Why high-quality customer service is key to B2B success
When it comes to customer service, there’s a tendency to focus on consumers and how contact centres can best meet their needs. However, this neglects a huge part of the sector – business-to-business (B2B) customer service. Companies that provide support to other organisations using their products or services.
At one end of the B2B spectrum this could be a small business buying stationery or supplies, which can be handled through an experience and mass-market approach similar to consumer customer service. At the other it could be an industrial company supplying solutions or technology that are vital to a business operating successfully. This requires a very different approach.
It is important to stress that B2B customers expect the same high level of service as they’d get from a consumer brand. No wonder that over 90% of B2B leaders surveyed by Accenture said that providing a great customer experience was central to achieving company objectives.
The 7 differences between B2C and B2B customer service
When delivering B2B customer service, you need to consider seven key factors:
1. Fewer, but more important customers
Generally, B2B companies have a smaller number of customers than B2C businesses. While that means there are fewer interactions to handle, everyone is higher value. Each customer makes up a larger percentage of overall revenues, meaning it is vital to keep them satisfied.
2. More complex products and services
The nature of queries will also be different. As B2B companies sell more complex products and services, interactions will be more involved and require more time and knowledge to handle.
3. More stakeholders involved
In B2C customer service, companies are dealing with an individual consumer. When it comes to B2B, there will be multiple people involved on the customer side. Companies need to build and nurture relationships with wider teams within a client.
4. Greater urgency to solve issues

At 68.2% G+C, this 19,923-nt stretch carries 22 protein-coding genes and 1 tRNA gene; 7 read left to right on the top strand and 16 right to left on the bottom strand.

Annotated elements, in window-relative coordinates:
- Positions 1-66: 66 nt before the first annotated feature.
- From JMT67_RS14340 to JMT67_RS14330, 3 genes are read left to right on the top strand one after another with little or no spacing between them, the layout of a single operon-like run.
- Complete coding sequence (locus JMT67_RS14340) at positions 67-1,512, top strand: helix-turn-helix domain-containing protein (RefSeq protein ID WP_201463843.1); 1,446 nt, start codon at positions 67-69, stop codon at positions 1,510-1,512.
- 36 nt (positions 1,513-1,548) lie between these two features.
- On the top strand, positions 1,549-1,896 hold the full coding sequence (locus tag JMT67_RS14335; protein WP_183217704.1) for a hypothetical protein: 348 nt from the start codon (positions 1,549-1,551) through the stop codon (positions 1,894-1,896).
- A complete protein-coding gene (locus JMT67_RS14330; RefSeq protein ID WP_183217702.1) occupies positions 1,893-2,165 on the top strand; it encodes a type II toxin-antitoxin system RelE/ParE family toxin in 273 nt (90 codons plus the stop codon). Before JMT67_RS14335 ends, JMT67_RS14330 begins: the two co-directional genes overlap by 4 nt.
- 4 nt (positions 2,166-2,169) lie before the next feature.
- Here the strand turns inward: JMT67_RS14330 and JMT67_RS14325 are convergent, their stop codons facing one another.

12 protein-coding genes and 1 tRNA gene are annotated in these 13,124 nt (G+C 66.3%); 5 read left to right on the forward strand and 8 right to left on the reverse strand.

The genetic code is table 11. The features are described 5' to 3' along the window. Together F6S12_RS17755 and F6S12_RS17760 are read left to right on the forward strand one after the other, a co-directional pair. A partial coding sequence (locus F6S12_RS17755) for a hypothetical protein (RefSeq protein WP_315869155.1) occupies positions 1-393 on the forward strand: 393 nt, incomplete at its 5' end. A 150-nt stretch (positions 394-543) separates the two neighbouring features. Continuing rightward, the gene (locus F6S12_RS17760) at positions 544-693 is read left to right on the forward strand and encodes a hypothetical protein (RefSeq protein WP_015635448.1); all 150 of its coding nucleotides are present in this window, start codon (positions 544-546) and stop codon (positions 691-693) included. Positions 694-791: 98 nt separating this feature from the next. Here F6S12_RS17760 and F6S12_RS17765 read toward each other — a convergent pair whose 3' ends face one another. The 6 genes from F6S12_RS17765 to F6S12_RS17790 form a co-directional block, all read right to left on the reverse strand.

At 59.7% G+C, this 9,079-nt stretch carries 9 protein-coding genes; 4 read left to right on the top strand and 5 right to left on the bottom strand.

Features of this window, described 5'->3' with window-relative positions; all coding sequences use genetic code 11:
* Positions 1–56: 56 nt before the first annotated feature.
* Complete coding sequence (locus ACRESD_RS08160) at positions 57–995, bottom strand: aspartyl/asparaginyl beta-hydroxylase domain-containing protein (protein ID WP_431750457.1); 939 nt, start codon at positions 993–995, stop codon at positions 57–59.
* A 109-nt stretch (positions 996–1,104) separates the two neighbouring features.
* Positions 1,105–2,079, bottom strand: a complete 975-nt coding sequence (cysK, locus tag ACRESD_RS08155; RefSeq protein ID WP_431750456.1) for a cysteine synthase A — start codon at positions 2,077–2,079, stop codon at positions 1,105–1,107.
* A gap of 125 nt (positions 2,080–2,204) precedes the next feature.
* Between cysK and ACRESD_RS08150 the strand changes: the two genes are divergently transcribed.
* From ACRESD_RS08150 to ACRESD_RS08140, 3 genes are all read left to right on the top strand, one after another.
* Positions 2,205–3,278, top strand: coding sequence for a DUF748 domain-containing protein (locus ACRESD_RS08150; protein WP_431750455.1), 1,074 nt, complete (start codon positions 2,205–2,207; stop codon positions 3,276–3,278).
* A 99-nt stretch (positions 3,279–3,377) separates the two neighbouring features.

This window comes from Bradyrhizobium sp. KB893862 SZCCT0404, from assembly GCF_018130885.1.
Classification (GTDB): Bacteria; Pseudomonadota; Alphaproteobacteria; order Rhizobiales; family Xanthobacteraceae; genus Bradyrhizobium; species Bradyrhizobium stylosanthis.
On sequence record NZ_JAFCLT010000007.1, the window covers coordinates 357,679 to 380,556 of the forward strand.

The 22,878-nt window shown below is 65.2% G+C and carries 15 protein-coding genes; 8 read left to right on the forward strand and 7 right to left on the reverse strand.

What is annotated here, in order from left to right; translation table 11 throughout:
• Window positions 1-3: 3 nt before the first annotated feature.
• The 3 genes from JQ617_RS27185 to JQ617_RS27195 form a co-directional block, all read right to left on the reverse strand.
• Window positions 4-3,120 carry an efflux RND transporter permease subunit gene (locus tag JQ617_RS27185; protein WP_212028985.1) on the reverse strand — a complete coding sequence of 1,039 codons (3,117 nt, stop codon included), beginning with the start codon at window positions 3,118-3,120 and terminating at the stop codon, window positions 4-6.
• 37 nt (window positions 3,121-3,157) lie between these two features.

While consumer problems are important to the individual, they don’t normally have the same urgency as B2B issues. Failures in a piece of equipment could stop production or a software issue could prevent the organisation from operating at all. Clients have a greater reliance on B2B products, and a corresponding need to solve issues more rapidly. This need is often backed up by Service Level Agreements (SLAs) which include acceptable levels of downtime or speed of response when answering a query.
5. Longer term relationships
From the consumer point of view B2C relationships can sometimes be purely transactional such as buying a product to meet an immediate, short term need. In contrast, B2B relationships are longer term and more involved. Companies need to deliver a consistent experience across the course of a contract to ensure satisfaction and renewals.
6. A need for greater collaboration
B2B contracts don’t just involve multiple stakeholders on the customer side, but also require multiple people at the supplier to work together. For example, there is likely to be a designated account manager and a customer success manager as well as customer support, all interacting with the client. This requires collaboration and a customer-centric culture across the organisation.
7. Relationships can be global
Bigger B2B contracts span different countries and time zones. Customer service must match these needs, providing multilanguage support that is available around the clock. This adds further complexity. You need to have agents and resources available with the right language skills, at the right times.
How to deliver B2B customer service success
Given the unique challenges of the B2B environment, organisations should focus on these six areas when providing customer service: